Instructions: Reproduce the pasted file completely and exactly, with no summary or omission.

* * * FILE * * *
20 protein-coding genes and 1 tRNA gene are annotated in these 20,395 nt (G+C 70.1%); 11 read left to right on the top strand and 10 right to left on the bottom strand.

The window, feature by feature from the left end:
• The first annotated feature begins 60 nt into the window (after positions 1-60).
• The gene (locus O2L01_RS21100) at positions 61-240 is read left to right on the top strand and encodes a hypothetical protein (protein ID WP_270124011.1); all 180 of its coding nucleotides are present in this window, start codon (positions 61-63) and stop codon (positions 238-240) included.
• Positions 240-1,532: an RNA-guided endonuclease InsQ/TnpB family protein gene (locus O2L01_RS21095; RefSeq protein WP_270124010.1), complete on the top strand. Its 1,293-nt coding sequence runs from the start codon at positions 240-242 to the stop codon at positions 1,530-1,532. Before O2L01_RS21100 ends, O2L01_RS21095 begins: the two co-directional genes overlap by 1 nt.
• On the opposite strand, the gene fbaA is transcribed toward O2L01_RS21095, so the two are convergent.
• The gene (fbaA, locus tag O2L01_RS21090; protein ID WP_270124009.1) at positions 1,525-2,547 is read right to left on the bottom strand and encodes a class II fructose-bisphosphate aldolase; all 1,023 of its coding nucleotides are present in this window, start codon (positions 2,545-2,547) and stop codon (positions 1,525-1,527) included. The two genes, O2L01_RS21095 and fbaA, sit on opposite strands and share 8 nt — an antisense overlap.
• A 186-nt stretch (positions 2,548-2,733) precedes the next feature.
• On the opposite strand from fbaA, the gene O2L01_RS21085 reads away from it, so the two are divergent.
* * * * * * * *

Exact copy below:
20 protein-coding genes and 1 tRNA gene are annotated in these 20,395 nt (G+C 70.1%); 11 read left to right on the top strand and 10 right to left on the bottom strand.

The window, feature by feature from the left end:
• The first annotated feature begins 60 nt into the window (after positions 1-60).
• The gene (locus O2L01_RS21100) at positions 61-240 is read left to right on the top strand and encodes a hypothetical protein (protein ID WP_270124011.1); all 180 of its coding nucleotides are present in this window, start codon (positions 61-63) and stop codon (positions 238-240) included.
• Positions 240-1,532: an RNA-guided endonuclease InsQ/TnpB family protein gene (locus O2L01_RS21095; RefSeq protein WP_270124010.1), complete on the top strand. Its 1,293-nt coding sequence runs from the start codon at positions 240-242 to the stop codon at positions 1,530-1,532. Before O2L01_RS21100 ends, O2L01_RS21095 begins: the two co-directional genes overlap by 1 nt.
• On the opposite strand, the gene fbaA is transcribed toward O2L01_RS21095, so the two are convergent.
• The gene (fbaA, locus tag O2L01_RS21090; protein ID WP_270124009.1) at positions 1,525-2,547 is read right to left on the bottom strand and encodes a class II fructose-bisphosphate aldolase; all 1,023 of its coding nucleotides are present in this window, start codon (positions 2,545-2,547) and stop codon (positions 1,525-1,527) included. The two genes, O2L01_RS21095 and fbaA, sit on opposite strands and share 8 nt — an antisense overlap.
• A 186-nt stretch (positions 2,548-2,733) precedes the next feature.
• On the opposite strand from fbaA, the gene O2L01_RS21085 reads away from it, so the two are divergent.